Fern Bull. 12: 22. 1904.
Aerial stems having basal part persisting over winter, unbranched, 20–180 cm; lines of stomates single; ridges 14–32. Sheaths elongate, 7–17 × 3–12 mm, becoming dark-girdled with age; teeth 14–32, articulate and promptly shed or persistent. Cone apex pointed; spores white, misshapen.
Phenology: Cones maturing in late spring–early summer but spores not shed.
Habitat: Moist lakeshores, riverbanks, roadsides, prairies
Elevation: 0–2500 m
Alta., B.C., Ont., Que., Sask., Ariz., Ark., Calif., Colo., Conn., Del., D.C., Idaho, Ill., Ind., Iowa, Kans., Maine, Md., Mass., Mich., Minn., Mo., Mont., Nebr., Nev., N.H., N.J., N.Mex., N.Y., N.C., N.Dak., Ohio, Okla., Oreg., Pa., R.I., S.Dak., Tex., Utah, Vt., Va., Wash., W.Va., Wis., Wyo., n Mexico including Baja California.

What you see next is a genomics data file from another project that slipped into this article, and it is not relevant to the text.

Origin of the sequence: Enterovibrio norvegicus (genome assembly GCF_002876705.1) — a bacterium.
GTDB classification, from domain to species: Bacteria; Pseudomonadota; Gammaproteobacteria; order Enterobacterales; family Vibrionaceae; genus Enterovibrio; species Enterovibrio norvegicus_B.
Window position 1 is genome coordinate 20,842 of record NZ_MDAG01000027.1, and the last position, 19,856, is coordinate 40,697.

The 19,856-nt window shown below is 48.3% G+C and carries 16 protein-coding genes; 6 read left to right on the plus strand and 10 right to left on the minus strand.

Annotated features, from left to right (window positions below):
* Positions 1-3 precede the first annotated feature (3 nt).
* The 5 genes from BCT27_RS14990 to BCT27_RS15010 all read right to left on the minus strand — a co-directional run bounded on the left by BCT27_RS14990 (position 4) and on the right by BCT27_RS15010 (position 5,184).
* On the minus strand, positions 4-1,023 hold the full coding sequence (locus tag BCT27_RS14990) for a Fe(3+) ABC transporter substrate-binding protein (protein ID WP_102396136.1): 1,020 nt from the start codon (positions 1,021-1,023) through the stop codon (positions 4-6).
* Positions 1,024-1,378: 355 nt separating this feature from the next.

The hybrid between Equisetum hyemale and E. laevigatum, E. × ferrissii, was mistaken for E. laevigatum by Schaffner and some subsequent authors. Although sterile, it exists outside the range of E. laevigatum, and apparently it is dispersed vegetatively (R.L. Hauke 1963). Perhaps it has persisted in some areas from a time when the parents were both there. Equisetum × ferrissii has been reported from Maine, New Hampshire, Rhode Island, South Dakota, and Vermont, but I have not seen specimens from those states.